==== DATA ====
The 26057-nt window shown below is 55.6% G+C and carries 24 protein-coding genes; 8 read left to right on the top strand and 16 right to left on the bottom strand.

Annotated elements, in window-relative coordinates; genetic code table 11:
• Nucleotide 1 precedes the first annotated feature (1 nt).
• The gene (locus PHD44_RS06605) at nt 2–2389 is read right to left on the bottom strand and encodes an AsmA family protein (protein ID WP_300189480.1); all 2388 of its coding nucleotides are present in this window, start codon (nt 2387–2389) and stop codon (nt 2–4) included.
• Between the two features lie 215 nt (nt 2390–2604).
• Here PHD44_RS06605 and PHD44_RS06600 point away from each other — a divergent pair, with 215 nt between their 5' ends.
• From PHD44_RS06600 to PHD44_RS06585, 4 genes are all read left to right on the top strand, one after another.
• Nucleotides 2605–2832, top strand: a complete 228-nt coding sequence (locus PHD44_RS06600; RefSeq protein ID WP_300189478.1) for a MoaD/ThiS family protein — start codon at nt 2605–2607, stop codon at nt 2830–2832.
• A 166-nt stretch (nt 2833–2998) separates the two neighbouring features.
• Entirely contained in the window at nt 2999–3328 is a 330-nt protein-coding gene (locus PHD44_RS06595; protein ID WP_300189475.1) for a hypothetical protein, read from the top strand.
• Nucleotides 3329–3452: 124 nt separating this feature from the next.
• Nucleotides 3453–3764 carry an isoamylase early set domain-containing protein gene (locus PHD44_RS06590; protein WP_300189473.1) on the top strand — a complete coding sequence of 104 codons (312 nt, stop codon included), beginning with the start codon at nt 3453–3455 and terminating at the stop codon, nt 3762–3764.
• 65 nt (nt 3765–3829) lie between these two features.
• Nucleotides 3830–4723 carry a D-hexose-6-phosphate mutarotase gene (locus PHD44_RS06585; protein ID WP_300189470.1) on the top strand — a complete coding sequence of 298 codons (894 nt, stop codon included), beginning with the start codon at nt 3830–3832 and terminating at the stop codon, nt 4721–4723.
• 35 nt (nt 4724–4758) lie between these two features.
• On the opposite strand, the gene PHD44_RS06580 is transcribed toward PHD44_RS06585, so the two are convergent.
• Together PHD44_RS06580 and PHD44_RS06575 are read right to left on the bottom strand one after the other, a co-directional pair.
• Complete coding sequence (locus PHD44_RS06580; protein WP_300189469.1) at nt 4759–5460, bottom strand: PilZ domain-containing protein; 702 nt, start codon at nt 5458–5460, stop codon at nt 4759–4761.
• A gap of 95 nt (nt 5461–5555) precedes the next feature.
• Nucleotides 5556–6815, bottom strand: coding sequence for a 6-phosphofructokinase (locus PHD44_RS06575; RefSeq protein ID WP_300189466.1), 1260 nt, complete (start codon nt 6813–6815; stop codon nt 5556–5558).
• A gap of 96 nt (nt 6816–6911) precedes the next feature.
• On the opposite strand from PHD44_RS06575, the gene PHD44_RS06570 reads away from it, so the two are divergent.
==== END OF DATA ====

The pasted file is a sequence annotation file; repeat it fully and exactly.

The 26057-nt window shown below is 55.6% G+C and carries 24 protein-coding genes; 8 read left to right on the top strand and 16 right to left on the bottom strand.

Annotated elements, in window-relative coordinates; genetic code table 11:
• Nucleotide 1 precedes the first annotated feature (1 nt).
• The gene (locus PHD44_RS06605) at nt 2–2389 is read right to left on the bottom strand and encodes an AsmA family protein (protein ID WP_300189480.1); all 2388 of its coding nucleotides are present in this window, start codon (nt 2387–2389) and stop codon (nt 2–4) included.
• Between the two features lie 215 nt (nt 2390–2604).
• Here PHD44_RS06605 and PHD44_RS06600 point away from each other — a divergent pair, with 215 nt between their 5' ends.
• From PHD44_RS06600 to PHD44_RS06585, 4 genes are all read left to right on the top strand, one after another.
• Nucleotides 2605–2832, top strand: a complete 228-nt coding sequence (locus PHD44_RS06600; RefSeq protein ID WP_300189478.1) for a MoaD/ThiS family protein — start codon at nt 2605–2607, stop codon at nt 2830–2832.
• A 166-nt stretch (nt 2833–2998) separates the two neighbouring features.
• Entirely contained in the window at nt 2999–3328 is a 330-nt protein-coding gene (locus PHD44_RS06595; protein ID WP_300189475.1) for a hypothetical protein, read from the top strand.
• Nucleotides 3329–3452: 124 nt separating this feature from the next.
• Nucleotides 3453–3764 carry an isoamylase early set domain-containing protein gene (locus PHD44_RS06590; protein WP_300189473.1) on the top strand — a complete coding sequence of 104 codons (312 nt, stop codon included), beginning with the start codon at nt 3453–3455 and terminating at the stop codon, nt 3762–3764.
• 65 nt (nt 3765–3829) lie between these two features.
• Nucleotides 3830–4723 carry a D-hexose-6-phosphate mutarotase gene (locus PHD44_RS06585; protein ID WP_300189470.1) on the top strand — a complete coding sequence of 298 codons (894 nt, stop codon included), beginning with the start codon at nt 3830–3832 and terminating at the stop codon, nt 4721–4723.
• 35 nt (nt 4724–4758) lie between these two features.
• On the opposite strand, the gene PHD44_RS06580 is transcribed toward PHD44_RS06585, so the two are convergent.
• Together PHD44_RS06580 and PHD44_RS06575 are read right to left on the bottom strand one after the other, a co-directional pair.
• Complete coding sequence (locus PHD44_RS06580; protein WP_300189469.1) at nt 4759–5460, bottom strand: PilZ domain-containing protein; 702 nt, start codon at nt 5458–5460, stop codon at nt 4759–4761.
• A gap of 95 nt (nt 5461–5555) precedes the next feature.
• Nucleotides 5556–6815, bottom strand: coding sequence for a 6-phosphofructokinase (locus PHD44_RS06575; RefSeq protein ID WP_300189466.1), 1260 nt, complete (start codon nt 6813–6815; stop codon nt 5556–5558).
• A gap of 96 nt (nt 6816–6911) precedes the next feature.
• On the opposite strand from PHD44_RS06575, the gene PHD44_RS06570 reads away from it, so the two are divergent.